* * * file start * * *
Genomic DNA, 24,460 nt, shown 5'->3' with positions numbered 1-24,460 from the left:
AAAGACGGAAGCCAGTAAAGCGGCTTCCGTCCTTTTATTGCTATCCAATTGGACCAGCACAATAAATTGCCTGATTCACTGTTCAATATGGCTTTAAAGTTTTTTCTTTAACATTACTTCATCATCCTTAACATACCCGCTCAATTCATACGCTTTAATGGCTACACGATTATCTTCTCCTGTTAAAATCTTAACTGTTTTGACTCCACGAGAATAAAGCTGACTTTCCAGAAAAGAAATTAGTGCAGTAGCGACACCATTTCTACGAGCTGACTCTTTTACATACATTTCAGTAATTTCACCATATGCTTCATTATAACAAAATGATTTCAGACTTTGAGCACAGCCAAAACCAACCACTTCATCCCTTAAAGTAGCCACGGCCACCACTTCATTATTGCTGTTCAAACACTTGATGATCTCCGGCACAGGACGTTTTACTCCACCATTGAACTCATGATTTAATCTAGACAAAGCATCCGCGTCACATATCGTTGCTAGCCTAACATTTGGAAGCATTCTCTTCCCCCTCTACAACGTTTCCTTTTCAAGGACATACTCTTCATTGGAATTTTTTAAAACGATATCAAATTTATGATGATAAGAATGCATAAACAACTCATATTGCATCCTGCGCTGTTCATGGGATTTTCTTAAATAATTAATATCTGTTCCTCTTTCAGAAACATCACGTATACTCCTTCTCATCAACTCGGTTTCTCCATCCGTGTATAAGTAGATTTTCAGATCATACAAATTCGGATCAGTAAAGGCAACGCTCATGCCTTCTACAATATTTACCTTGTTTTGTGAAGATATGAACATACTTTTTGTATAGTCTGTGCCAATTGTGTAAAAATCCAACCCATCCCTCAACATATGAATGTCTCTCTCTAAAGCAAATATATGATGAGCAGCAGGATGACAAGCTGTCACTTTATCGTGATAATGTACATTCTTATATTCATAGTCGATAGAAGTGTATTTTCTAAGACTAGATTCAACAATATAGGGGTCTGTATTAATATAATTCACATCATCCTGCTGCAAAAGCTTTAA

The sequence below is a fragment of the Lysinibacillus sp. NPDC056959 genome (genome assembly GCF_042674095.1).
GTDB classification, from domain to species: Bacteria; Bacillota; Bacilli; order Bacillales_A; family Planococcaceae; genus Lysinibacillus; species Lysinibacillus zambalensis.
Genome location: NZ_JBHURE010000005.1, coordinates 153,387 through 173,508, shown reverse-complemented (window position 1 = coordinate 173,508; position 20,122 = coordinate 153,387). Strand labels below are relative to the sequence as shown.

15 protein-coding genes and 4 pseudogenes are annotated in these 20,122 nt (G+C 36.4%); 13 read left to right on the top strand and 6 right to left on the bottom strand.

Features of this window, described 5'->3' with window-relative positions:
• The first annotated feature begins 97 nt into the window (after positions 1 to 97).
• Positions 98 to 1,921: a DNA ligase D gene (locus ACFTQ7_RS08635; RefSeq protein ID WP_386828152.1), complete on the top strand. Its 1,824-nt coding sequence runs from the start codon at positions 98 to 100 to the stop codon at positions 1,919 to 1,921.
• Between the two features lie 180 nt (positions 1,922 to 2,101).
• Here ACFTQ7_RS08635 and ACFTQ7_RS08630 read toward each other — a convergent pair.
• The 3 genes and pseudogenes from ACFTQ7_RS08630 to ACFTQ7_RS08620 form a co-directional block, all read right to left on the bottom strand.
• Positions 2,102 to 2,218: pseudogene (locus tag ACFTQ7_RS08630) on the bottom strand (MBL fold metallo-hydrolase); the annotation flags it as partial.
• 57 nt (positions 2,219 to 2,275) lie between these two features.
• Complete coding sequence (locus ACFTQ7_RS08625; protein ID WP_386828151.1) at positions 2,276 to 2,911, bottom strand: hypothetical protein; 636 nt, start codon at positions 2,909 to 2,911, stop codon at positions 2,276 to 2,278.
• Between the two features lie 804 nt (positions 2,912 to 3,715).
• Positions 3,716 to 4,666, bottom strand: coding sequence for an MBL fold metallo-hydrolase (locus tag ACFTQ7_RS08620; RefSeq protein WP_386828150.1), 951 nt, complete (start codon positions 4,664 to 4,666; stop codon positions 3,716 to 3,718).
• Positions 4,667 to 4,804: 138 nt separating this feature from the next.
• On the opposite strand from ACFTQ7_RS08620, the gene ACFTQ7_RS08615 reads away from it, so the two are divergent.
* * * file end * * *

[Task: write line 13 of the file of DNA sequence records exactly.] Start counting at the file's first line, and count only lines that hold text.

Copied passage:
• Positions 2,102 to 2,218: pseudogene (locus tag ACFTQ7_RS08630) on the bottom strand (MBL fold metallo-hydrolase); the annotation flags it as partial.